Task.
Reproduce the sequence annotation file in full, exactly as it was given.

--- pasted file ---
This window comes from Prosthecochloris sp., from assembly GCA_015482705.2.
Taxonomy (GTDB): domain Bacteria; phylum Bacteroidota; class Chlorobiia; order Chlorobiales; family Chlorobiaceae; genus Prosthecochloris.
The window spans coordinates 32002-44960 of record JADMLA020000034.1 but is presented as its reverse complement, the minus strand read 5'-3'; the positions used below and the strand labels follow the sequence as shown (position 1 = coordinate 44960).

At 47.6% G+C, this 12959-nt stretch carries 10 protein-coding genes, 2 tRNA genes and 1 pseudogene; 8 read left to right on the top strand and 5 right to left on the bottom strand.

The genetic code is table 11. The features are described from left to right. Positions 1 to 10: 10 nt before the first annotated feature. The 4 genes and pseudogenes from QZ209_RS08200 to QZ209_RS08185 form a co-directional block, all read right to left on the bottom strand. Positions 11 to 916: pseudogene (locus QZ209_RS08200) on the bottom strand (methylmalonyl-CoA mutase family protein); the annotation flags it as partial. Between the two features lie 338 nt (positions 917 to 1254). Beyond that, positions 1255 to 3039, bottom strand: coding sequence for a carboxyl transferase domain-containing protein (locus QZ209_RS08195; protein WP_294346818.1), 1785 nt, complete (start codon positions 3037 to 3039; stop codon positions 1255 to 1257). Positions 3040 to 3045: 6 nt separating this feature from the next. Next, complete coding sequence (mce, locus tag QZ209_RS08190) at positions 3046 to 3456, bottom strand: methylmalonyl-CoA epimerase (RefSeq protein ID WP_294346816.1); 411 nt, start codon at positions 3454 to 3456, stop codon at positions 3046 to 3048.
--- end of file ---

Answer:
This window comes from Prosthecochloris sp., from assembly GCA_015482705.2.
Taxonomy (GTDB): domain Bacteria; phylum Bacteroidota; class Chlorobiia; order Chlorobiales; family Chlorobiaceae; genus Prosthecochloris.
The window spans coordinates 32002-44960 of record JADMLA020000034.1 but is presented as its reverse complement, the minus strand read 5'-3'; the positions used below and the strand labels follow the sequence as shown (position 1 = coordinate 44960).

At 47.6% G+C, this 12959-nt stretch carries 10 protein-coding genes, 2 tRNA genes and 1 pseudogene; 8 read left to right on the top strand and 5 right to left on the bottom strand.

The genetic code is table 11. The features are described from left to right. Positions 1 to 10: 10 nt before the first annotated feature. The 4 genes and pseudogenes from QZ209_RS08200 to QZ209_RS08185 form a co-directional block, all read right to left on the bottom strand. Positions 11 to 916: pseudogene (locus QZ209_RS08200) on the bottom strand (methylmalonyl-CoA mutase family protein); the annotation flags it as partial. Between the two features lie 338 nt (positions 917 to 1254). Beyond that, positions 1255 to 3039, bottom strand: coding sequence for a carboxyl transferase domain-containing protein (locus QZ209_RS08195; protein WP_294346818.1), 1785 nt, complete (start codon positions 3037 to 3039; stop codon positions 1255 to 1257). Positions 3040 to 3045: 6 nt separating this feature from the next. Next, complete coding sequence (mce, locus tag QZ209_RS08190) at positions 3046 to 3456, bottom strand: methylmalonyl-CoA epimerase (RefSeq protein ID WP_294346816.1); 411 nt, start codon at positions 3454 to 3456, stop codon at positions 3046 to 3048.